Then came the day of Unleavened Bread on which the Passover lamb had to be sacrificed. Jesus sent Peter and John, saying, “Go and make preparations for us to eat the Passover.”… When the hour came, Jesus and his apostles reclined at the table. And he said to them, “I have eagerly desired to eat this Passover with you before I suffer (on the cross) … And he took bread, gave thanks and broke it, and gave it to them, saying, “This is my body given for you; do this in remembrance of me.” In the same way, after the supper he took the cup, saying, “This cup is the new covenant in my blood, which is poured out for you.

(Luke 22:7-8. 14-15, 19-20)

As the reality of the Passover lamb, Jesus sealed the New Covenant Passover bread and wine with His flesh and blood which were to be torn and shed on the cross. He opened the way to those who participated in this ceremony so that they could be clothed with the merits of His blood. It is just like how the people of Israel in the old times received salvation through the Passover lamb’s blood.

What Sacrifice Did Jesus, the Lamb, Make?

Jesus … knelt down and prayed, “Father, if you are willing, take this cup from me; yet not my will, but yours be done.”… And being in anguish, he prayed more earnestly, and his sweat was like drops of blood falling to the ground.

(Luke 22:39-44)

After finishing the New Covenant Passover ceremony, Jesus was in the garden of Gethsemane and was very anxious and tormented because His death was approaching Him. He cried out for a long time. As he prayed, His sweat like drops of blood fell to the ground. Medically, it is said that when a person is under extreme mental stress, sometimes the skin’s capillaries burst and their sweat becomes like drops of blood and ‘hematidrosis;1 a blood sweating condition,’ can occur. This is how sorrowful and in despair Jesus felt.

The crucifixion was known as the most brutal punishment in the Roman Empire at that time.2 Before the Romans carried out the crucifixion, the prisoner was tied to a stake and flogged on their back. According to the biblical dictionary, the tips of the whip (The Roman scourge, or also called the ‘flagrum’ is a short whip made of leather) had small pieces of metal, glass fragments and knotted with bones. As a result, it is said that the prisoner suffered fatal injuries such as torn flesh and muscles with the sharp tools attached to the tips of the whip3, 4. A third century historian by the name of Eusebius described a flogging by saying, “The sufferer’s veins were laid bare, and the very muscles, sinews, and bowels of the victim were open to exposure.

Jesus Christ, God who came as a human being, had His flesh torn with whips, His blood shed (Matthew 27:26, Mark 15:15), and He dragged the heavy and rough wooden cross step by step to Golgotha (John 19:17). As soon as Jesus arrived, the Roman soldiers fastened His hands and feet on the cross and nailed them to the cross with large nails.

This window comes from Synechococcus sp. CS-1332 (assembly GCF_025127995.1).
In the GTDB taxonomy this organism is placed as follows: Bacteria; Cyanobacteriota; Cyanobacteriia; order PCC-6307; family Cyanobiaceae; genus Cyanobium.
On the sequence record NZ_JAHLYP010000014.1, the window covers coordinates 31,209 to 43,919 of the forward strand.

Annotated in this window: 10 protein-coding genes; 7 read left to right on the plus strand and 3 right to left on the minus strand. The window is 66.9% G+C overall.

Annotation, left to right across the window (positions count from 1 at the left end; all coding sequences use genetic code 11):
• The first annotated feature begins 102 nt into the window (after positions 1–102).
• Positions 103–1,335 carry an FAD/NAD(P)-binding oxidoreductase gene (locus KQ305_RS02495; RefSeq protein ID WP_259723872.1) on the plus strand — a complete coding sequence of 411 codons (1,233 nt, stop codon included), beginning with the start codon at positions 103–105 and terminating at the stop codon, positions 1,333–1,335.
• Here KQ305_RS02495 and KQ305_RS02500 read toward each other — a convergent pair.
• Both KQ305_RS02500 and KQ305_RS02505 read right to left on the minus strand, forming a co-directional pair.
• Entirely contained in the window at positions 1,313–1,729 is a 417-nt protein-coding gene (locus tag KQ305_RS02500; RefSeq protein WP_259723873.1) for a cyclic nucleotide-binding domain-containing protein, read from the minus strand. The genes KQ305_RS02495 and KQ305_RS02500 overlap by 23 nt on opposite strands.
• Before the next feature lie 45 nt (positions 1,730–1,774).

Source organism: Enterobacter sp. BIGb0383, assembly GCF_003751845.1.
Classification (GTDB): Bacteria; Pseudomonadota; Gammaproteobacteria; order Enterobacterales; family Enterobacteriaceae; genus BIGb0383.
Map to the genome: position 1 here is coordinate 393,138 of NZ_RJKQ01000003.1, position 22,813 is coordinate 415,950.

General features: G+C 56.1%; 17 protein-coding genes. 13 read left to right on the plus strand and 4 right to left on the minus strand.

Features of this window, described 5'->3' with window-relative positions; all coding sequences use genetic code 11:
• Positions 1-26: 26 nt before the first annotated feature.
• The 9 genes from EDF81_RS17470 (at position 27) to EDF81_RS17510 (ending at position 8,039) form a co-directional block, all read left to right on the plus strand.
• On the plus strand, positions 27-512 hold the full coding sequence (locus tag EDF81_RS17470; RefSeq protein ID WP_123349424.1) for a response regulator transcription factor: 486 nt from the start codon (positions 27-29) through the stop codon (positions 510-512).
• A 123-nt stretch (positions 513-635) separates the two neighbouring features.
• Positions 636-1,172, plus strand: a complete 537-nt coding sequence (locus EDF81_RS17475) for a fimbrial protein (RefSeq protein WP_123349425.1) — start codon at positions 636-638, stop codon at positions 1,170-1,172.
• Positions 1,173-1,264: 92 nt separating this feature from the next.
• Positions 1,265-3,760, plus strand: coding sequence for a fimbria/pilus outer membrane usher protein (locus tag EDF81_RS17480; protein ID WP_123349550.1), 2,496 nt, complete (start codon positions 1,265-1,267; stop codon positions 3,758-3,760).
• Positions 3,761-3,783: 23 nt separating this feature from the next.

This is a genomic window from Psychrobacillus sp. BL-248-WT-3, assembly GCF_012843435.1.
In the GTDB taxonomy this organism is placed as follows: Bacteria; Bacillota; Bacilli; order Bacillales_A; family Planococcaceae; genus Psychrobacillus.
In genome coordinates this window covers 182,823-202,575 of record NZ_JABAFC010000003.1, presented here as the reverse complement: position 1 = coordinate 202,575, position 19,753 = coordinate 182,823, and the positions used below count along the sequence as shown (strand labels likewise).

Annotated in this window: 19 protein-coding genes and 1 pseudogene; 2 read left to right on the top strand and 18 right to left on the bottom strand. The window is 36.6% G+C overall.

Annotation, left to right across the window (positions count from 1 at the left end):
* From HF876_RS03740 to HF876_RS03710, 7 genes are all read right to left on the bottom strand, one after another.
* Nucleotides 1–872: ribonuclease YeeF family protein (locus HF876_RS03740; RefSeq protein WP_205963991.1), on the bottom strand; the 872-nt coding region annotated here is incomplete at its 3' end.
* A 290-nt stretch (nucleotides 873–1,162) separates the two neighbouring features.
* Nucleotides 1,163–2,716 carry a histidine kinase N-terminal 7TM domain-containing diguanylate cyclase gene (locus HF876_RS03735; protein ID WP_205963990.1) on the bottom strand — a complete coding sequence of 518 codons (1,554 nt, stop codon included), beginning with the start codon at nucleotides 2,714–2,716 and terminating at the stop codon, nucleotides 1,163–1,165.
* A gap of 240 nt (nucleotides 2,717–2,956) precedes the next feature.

There they crucified him… knowing that everything had now been finished…Jesus said, “It is finished.” With that, he bowed his head and gave up his spirit.

(John 19:18-30)

The last words Jesus left for the multitude of people looking at Him was, ‘It is finished’. What did Jesus accomplish? Jesus said He came to this earth to give His life as a ransom for the sins of many people (Mark 10:45). The words ‘it is finished’ means that all the prophecies of the Old Testament prophets about Jesus were fulfilled, and at the same time, Jesus fulfilled His mission as a sin offering for the forgiveness of humankind’s sins.

Jesus proclaimed the way to receive the forgiveness of sins on the night of the Passover (Matthew 26:17-28). And just as the Israelites ate the meat of the Passover lamb and participated in the blood, and so enjoyed the freedom of emancipation, Jesus allowed those who eat the flesh and partake in the blood of Jesus, the reality of the lamb, to enjoy the freedom of the forgiveness of sins.

There’s an American idiom, “Freedom is not free,” to express gratitude to the military for defending individual liberty. It means that freedom is not given for nothing. Forgiveness of sins cannot be obtained automatically and for nothing. The New Covenant Passover established through the sacrifice of Christ who is the reality of the Passover lamb, His blood and pain, commemorates Christ’s suffering and is a precious promise that must be kept until the end of the world (1 Corinthians 11:23-26). And in this last age of the Holy Spirit, this precious promise is continuously being kept only in the World Mission Society Church of God.


<Passover Lamb│The Reason Christ Endured the Suffering on the Cross>